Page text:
Friday, May 11, 2012

Supposedly, the economy is in a recovery mode. If that’s so, then what’s up with this?

Several of the large players in the printing and graphics industry have recently reported a decline in sales, Q1 2011 vs. Q1 2012, among them:

 - Cenveo
 - Quad Graphics
 - Pitney Bowes (they are not just in the “mailing” equipment business)
 - Consolidated Graphics
 - RR Donnelly

In spite of that, new equipment continues to flood the printing and graphics marketplace.  And, I do mean “flood”.  It’s almost impossible to keep up with all of the new gear companies are introducing.  You have to ask yourself, if printers are experiencing declining, rather than growing, sales, and, if “print-on-paper” is expected to continue to be in a declining mode in the years to come, then how will printing equipment manufacturers continue to be able to justify significant R&D investments in new printing equipment and technology?

One friend put it like this.  “Right now – and continuing over the next few years – we are seeing, and going to see, an explosion in digital printing equipment and technology as digital printing equipment manufacturers (and inventors who license their imaging technologies) push to replace traditional (i.e., offset) printing equipment.”

I “guess” that means that, over the next several years, we’ll be hearing that all of the large offset printing companies will be acquiring new digital printing equipment to replace their analog printing presses.  That’s already happening.  But, that “changeover” from analog to digital is going to be very expensive, and where are the capex funds going to come from if sales continue in a declining mode?

As a “reprographer” by background, I do remember when, beginning around 1995, high-volume-capable, very fast, wide-format, b/w, multifunction, digital scanner / copier / printer / plotters (e.g. OCE 9800) began to make inroads in the reprographics industry - began to replace analog diazo printers, and that process seriously ramped up over the next several years.  But, while reprographers were making the decision to acquire this expensive new stuff to replace their old stuff, sales were booming (because the A/E/C Industry and the real estate development industry were booming!)  It’s certainly much easier to justify significant new capex when sales are booming (and expected to increase from there!)  It’s an altogether different animal when you have to make significant new investments in new printing equipment, when sales are dragging and expected to further decline!  I do think this is going to force further consolidation in the printing industry market.  Darwinian!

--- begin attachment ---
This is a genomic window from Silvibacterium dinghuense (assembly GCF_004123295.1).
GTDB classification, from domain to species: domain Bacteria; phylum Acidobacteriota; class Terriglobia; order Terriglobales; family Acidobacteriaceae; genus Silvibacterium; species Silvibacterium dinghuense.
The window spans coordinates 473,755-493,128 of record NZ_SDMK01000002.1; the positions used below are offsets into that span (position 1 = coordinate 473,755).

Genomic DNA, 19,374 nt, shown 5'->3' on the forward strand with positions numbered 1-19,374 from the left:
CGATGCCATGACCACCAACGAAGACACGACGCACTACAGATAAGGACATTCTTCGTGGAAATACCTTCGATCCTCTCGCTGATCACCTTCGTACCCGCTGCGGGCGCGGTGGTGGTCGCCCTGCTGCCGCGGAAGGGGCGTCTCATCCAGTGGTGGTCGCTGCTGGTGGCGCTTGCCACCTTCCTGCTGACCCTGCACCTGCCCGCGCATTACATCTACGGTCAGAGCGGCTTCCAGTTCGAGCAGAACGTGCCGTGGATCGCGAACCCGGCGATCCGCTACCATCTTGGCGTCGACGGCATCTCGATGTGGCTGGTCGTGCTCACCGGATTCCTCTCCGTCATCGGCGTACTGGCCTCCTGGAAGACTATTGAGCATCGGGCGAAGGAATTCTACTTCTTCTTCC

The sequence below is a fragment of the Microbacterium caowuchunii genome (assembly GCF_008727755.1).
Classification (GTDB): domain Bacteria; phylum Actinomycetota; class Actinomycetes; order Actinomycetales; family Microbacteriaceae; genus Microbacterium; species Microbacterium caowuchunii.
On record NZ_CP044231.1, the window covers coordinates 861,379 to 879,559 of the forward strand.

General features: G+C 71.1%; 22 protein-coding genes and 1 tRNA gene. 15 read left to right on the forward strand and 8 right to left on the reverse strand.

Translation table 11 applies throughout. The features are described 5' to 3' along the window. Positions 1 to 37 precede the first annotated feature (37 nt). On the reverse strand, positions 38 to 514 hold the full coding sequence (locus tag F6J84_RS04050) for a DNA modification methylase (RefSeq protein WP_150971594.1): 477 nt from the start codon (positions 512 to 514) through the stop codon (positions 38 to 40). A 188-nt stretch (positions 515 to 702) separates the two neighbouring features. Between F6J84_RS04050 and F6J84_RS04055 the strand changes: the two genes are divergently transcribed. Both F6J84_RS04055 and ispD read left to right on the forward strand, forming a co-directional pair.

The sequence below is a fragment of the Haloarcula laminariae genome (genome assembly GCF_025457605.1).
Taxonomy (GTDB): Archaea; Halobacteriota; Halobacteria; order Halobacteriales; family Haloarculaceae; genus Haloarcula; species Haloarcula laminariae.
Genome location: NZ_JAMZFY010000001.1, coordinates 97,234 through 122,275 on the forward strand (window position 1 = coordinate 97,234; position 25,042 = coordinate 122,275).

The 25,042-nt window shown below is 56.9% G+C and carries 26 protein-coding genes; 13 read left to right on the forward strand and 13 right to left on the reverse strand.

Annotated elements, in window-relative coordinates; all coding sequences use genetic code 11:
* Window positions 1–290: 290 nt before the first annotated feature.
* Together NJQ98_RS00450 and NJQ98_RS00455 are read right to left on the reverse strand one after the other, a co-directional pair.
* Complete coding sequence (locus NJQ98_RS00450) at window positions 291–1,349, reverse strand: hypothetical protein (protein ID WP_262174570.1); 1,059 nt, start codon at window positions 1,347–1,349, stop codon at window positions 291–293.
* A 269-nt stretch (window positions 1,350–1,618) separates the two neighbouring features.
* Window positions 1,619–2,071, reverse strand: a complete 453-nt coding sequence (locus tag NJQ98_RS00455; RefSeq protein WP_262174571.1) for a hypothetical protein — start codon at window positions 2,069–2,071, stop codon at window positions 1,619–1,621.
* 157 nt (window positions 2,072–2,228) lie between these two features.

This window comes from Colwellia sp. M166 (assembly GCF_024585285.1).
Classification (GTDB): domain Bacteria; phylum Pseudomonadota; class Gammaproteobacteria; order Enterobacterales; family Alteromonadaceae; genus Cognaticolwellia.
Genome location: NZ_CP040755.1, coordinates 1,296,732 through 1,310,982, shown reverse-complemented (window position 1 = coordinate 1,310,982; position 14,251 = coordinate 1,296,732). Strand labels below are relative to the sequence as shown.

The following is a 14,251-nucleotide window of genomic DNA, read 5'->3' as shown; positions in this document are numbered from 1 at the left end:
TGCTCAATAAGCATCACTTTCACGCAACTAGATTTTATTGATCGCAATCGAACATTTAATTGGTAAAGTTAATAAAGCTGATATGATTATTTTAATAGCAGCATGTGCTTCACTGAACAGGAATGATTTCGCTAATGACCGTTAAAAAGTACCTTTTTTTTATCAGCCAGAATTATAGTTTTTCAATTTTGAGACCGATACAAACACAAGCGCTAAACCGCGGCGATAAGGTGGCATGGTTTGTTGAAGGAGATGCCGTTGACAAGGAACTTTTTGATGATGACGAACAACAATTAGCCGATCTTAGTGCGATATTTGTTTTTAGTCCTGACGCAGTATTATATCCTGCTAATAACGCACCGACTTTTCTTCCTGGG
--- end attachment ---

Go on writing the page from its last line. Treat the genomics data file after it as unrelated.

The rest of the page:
1 comment:

  1. There is no doubt in the fact that over the long term, the entire printing industry will more or less move to digital offset. However as you mentioned, it is an expensive move and it doesn't seem to be the best thing to do while the economy is in such bad shape. I believe most of these companies are putting it off for a while and as things begin to pick up then they will start to invest. When it goes down everybody goes down together (somewhat) and when it goes up then everyone gets a lift. The question is who is going to be brave enough to start to invest while things still dont look so great with trust that they will improve in the future. It needs enough of these folks to make a move first.......

    James Ward
    blogger at